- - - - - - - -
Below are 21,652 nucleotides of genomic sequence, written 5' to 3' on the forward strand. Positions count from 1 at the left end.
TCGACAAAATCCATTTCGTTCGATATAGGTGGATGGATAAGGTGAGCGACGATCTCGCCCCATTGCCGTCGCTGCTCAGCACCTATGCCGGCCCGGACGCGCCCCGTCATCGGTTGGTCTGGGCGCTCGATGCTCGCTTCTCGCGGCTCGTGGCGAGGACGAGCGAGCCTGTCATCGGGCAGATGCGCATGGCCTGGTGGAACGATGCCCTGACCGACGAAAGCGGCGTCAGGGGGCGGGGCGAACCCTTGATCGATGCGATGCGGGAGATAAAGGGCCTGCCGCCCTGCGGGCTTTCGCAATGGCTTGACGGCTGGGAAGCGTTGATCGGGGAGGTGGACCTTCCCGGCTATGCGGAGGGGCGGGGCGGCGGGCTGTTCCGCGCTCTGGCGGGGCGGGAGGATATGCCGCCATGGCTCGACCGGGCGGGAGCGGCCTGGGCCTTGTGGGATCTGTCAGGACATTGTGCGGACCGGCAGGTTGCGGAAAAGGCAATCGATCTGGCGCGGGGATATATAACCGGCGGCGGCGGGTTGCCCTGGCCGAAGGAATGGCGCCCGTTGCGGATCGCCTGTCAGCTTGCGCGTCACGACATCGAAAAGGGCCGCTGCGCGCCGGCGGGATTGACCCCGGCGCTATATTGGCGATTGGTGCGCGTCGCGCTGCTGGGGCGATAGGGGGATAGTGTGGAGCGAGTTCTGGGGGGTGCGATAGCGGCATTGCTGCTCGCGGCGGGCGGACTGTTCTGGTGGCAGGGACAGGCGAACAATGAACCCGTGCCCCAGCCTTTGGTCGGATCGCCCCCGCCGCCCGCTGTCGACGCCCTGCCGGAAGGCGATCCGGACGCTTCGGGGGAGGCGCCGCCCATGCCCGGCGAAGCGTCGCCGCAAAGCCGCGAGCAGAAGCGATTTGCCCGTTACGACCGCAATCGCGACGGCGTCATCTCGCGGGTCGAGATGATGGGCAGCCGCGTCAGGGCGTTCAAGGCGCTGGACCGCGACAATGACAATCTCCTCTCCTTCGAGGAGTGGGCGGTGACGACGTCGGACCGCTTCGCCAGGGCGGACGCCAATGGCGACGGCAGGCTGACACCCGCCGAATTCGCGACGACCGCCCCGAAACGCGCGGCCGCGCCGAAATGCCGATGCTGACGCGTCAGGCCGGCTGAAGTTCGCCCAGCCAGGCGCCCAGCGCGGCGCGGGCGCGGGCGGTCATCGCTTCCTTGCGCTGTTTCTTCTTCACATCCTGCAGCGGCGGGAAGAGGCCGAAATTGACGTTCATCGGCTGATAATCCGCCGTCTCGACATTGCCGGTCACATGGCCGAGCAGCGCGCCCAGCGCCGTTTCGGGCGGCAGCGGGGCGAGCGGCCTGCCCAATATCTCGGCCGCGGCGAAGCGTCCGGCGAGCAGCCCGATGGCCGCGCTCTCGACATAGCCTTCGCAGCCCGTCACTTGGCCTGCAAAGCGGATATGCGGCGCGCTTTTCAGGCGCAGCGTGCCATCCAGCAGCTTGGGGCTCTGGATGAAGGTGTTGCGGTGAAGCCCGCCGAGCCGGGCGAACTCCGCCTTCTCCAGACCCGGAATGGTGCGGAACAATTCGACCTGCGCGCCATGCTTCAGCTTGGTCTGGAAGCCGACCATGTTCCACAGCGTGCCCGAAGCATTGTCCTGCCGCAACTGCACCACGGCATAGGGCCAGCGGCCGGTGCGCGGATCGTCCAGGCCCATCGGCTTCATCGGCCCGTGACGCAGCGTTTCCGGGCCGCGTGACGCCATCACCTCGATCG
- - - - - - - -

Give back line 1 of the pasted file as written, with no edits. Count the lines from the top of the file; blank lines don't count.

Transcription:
Below are 21,652 nucleotides of genomic sequence, written 5' to 3' on the forward strand. Positions count from 1 at the left end.